AMERICANS WITH DISABILITIES ACT
The ADA does not just mandate barrier removal and architectural accessibility. Just as significantly, the ADA prohibits employers from discriminating against "qualified" applicants and employees just because they are disabled, so long as they can perform "the essential functions" of the job, even if they need "reasonable accommodation." Again, it sounds fair and just, but it is virtually impossible to apply in real business life.
For example, in Example 2 above, the employee can still do his job if you spend the money on a special screen. Do you have to do it? According to the ADA, if its "reasonable," you do. But what's "reasonable"? That's up to the court to determine, and the court will consider the size of your business and similar factors to determine how much of a hardship spending $500 or $5,000 or $50,000 would be for you. You have to decide whether to buy the equipment, or gamble on a jury's subsequent judgment.
Example 3 raises another crucial issue. If your employee is "disabled," he falls under the ADA, and you have to offer "reasonable accommodations"; if his condition is not a "disability," the ADA does not apply. So what is a
- "disability"? Compulsive gambling and kleptomania probably will not be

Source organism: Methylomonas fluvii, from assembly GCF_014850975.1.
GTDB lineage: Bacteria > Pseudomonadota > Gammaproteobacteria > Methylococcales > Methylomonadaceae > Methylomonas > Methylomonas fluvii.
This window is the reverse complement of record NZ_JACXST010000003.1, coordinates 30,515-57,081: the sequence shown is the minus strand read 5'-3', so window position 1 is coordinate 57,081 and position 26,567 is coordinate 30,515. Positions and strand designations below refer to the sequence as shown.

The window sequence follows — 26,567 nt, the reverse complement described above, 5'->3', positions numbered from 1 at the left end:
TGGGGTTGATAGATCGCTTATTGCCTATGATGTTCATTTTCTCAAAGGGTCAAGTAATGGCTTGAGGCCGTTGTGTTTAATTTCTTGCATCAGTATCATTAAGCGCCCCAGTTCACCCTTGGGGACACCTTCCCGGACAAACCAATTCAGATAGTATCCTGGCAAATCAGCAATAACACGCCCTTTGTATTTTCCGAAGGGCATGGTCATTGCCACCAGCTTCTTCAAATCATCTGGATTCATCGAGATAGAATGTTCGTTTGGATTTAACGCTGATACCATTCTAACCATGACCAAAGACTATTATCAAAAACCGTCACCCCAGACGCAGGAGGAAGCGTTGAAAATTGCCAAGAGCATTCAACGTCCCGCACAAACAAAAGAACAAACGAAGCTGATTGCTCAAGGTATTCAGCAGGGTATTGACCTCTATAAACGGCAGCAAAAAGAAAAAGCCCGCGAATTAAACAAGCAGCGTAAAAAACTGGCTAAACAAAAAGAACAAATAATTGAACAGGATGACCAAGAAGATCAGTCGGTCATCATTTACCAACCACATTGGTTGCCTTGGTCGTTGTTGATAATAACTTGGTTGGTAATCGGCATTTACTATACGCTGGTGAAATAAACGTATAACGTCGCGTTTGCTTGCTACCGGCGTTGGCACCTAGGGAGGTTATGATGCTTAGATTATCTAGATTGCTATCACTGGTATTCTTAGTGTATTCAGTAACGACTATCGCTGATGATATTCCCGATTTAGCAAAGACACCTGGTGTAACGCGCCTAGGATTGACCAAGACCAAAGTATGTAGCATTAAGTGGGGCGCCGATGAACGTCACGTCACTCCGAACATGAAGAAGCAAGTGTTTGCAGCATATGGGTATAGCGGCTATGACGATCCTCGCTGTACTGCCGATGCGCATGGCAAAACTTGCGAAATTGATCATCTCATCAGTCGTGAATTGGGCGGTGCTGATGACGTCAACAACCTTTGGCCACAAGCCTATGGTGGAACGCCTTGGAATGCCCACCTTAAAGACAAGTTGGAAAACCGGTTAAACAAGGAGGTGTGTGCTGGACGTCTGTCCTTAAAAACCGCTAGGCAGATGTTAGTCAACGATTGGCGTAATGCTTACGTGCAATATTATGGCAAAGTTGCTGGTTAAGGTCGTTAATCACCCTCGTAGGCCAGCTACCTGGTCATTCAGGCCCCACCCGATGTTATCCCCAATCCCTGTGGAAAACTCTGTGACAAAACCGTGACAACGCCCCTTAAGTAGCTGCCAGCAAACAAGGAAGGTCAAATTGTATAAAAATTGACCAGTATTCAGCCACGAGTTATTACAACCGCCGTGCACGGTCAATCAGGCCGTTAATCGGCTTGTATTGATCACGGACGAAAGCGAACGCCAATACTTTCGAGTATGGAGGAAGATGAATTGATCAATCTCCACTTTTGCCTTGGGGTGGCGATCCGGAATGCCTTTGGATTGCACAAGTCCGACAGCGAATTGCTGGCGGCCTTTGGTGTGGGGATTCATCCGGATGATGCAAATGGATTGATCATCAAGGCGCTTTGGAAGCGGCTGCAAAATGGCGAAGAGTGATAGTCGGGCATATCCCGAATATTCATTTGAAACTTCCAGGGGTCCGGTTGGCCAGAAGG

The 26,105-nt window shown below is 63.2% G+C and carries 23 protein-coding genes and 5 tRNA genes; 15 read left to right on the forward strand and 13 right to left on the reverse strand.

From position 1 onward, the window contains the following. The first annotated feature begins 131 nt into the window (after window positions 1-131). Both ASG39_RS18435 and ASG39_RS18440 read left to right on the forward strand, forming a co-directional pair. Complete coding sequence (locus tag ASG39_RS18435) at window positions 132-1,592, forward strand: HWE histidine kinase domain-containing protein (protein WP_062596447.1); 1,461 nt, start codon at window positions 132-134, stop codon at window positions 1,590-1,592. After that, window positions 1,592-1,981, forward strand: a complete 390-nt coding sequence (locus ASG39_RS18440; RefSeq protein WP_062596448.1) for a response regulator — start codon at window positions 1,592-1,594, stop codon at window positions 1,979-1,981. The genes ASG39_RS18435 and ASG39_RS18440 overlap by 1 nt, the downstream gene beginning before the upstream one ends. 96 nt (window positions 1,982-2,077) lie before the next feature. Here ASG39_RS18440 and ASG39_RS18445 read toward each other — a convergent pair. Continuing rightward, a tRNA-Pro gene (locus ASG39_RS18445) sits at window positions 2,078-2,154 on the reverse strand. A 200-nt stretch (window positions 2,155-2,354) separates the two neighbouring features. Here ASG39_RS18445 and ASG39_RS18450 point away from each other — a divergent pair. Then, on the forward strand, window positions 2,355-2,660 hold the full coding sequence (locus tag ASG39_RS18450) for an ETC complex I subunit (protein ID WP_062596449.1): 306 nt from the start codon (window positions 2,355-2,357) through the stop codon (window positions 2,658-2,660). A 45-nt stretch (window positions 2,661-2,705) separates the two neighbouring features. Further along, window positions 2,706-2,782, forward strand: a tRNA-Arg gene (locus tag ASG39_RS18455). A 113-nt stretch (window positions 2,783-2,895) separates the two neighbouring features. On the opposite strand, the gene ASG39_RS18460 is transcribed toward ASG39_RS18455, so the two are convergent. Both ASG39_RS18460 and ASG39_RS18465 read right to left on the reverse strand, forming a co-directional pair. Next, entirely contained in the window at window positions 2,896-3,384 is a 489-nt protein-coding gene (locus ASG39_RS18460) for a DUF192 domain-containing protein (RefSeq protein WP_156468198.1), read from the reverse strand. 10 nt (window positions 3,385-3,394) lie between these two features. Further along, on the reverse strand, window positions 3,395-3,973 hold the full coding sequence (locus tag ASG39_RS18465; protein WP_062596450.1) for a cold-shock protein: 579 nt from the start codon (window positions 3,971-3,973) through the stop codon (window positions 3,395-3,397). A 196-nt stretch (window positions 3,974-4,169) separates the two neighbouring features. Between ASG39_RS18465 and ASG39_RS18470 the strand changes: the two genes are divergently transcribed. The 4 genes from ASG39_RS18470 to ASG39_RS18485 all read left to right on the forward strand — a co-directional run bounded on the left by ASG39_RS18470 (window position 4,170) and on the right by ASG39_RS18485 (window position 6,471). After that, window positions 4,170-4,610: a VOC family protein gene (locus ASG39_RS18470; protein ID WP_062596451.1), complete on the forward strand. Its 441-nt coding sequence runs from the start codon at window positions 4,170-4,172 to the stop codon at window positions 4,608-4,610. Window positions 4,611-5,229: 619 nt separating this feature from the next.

- "disabilities," but the law provides that the stigma that follows a former drug user and an at-home alcoholic can be disabilities, and you would most likely be amazed at what else makes the
- "disabilities" list as well.
Example 4 highlights another "you never would have guessed it" provision of the ADA -- you cannot routinely screen job applicants for their medical condition. If you do so, the ADA suit will follow.
THE FAMILY AND MEDICAL LEAVE ACT OF 1993
Most employers now know that the FMLA requires them to grant leave to a sick employee. But how about Example 5, where it is not the employee who is sick, but the employee's spouse? The FMLA still applies. It requires all private employers with 50 or more employees to provide up to 12 weeks of unpaid leave per year to employees who want the leave because of such reasons as the birth of a child, to take care of a child, spouse or parent who has a "serious health condition," or for the employee's own serious illness. The law is complicated and arcane. For instance, what happens when the employee comes back after taking his leave, and wants his old job back?
One more point needs to be kept in mind in all of your dealings: even if you comply with the law, how are you going to prove it? For instance, suppose you interview two applicants. One white and one minority, and the minority applicant falsely charges that you turned him down on account of his race? Or you promote one employee, and another falsely charges that she was passed over because of her gender, or her age, or her disability? How do you prove otherwise? The key in this area, just like numerous other aspects of running your business, is maintaining the right kind of documentation.
The above represents only a sampling of the traps and pitfalls that confront employers in today's business climate. There are solutions -- carefully crafted and well-implemented employment and management policies, coupled with educational efforts directed toward supervisory personnel, can prevent a great many problems. Employers who, instead, follow their "common sense" are learning the hard way that despite the old saying, ignorance, especially ignorance of the law, is not bliss.